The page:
Editor’s note: This essay was written as a Final Assignment for the Food Safety Litigation course at the University of Arkansas-Fayetteville and was selected by the professors as one of the top essays in the class. The course is taught by attorneys Denis Stearns and Bill Marler.
By Tami Kelley
When my daughter was pregnant with her third child, she suddenly became very sick. Her stomach was badly hurting, and she was constantly nauseous to the point of not being able to keep anything down. When she went to the emergency room, she was blown off as if she was simply exaggerating or was perhaps just looking for pain medication.
A week later, after being able to get in with her regular doctor, it was finally discovered she had a salmonella infection. Once treated for that, she got better pretty quickly, and everything appeared to be fine with her and the baby.
When it was time for her to go into the hospital for her scheduled c-section, it was discovered that the baby was in distress. She was rushed into the operating room even quicker than planned. I was with my daughter in the operating room when the baby was born. The baby was purple and not breathing. A pediatrician and many nurses gathered around her, and I watched as they worked on her and tried to get her to breathe.
She finally made a little noise, and I thought things were going to be okay. But I watched the doctor shaking her head no. I watched them intubate that tiny baby. They then rushed her out of the room. Nobody knew anything else for hours. All available doctors and nurses in that labor and delivery unit at that hospital were busy trying to save my granddaughter’s life.
She had not been getting enough oxygen for at least days before the scheduled c-section. This lack of oxygen had caused her so much distress that she had a bowel movement in the womb before birth, which then caused her to aspirate that meconium into her lungs. They were having difficulty with the intubation because the tubes kept getting filled up with the sticky meconium.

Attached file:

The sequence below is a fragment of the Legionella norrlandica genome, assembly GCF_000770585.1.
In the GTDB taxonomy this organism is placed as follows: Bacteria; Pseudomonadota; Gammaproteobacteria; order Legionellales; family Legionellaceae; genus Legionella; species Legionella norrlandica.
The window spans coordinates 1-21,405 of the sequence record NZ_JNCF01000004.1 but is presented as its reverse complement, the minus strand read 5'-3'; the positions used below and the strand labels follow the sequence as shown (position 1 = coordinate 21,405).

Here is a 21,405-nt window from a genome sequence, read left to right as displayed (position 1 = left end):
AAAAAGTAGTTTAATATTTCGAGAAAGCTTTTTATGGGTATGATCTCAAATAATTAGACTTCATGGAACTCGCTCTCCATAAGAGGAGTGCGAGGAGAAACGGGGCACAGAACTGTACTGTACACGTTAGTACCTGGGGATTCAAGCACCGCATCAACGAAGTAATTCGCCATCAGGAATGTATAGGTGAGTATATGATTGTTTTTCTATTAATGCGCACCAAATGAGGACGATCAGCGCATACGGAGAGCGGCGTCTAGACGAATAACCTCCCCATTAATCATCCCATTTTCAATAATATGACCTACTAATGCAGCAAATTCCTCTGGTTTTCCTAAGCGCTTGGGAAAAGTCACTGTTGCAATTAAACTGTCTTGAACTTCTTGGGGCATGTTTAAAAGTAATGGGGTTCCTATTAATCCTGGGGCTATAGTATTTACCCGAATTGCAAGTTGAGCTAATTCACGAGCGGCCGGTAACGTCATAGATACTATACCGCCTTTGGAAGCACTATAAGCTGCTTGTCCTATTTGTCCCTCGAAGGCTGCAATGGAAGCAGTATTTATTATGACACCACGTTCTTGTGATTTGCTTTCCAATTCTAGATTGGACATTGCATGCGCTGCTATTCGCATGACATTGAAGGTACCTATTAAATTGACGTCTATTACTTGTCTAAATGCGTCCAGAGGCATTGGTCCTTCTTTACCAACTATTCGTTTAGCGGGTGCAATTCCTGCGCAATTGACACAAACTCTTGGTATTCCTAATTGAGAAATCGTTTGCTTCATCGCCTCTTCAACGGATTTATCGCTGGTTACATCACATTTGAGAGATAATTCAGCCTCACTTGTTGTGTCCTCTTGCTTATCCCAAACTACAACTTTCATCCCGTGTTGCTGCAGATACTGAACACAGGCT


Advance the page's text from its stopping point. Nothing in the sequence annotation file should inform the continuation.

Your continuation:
She had to be intubated three times within two hours. When we were finally told this, we were also told she was being sent to the NICU at the children’s hospital, and someone from there was on their way to transport her. Everything was a blur.
We had not even had a chance to see her except for those scary moments in the operating room. When someone from children’s hospital arrived, we were told she was being treated for a traumatic brain injury and was being cooled to help stop damage to her brain.
We were able to see her for a few minutes as they were wheeling her down the hallway in the incubator to leave to be transported to children’s hospital.
She had repeated seizures most of that night. She had to be heavily sedated and was also given plasma. My daughter was allowed to discharge from the hospital the next day so that she could be with her baby, so we were finally all able to make the trip to the children’s hospital.
When we got there, nobody was allowed to hold her. We could only put our hands into the tiny NICU bed to touch her. She was on a ventilator and still had monitors on her head to watch for seizure activity. There were wires everywhere, and we were all scared. Just a few days later, her condition was even worse. Instead of the doctors saying we were going day by day, we were now going minute by minute.
We were told if she did make it, she was expected to have a very long stay in NICU. At this point, nobody was even allowed to touch her. Nurses were instructed to do what they had to do as quickly as possible so that she had the least amount of stimulation as possible. Her bed was surrounded by curtains to keep out extra light. Her organs were starting to fail, her tiny body was bloated, and she was completely reliant on the ventilator.
Miraculously, she started improving. She was needing a little less help from the ventilator each day and was doing more of the breathing on her own. When she was nine days old, her parents finally got to hold her for the first time. She still remained in NICU for another three weeks, but everyone was surprised she was suddenly improving so much.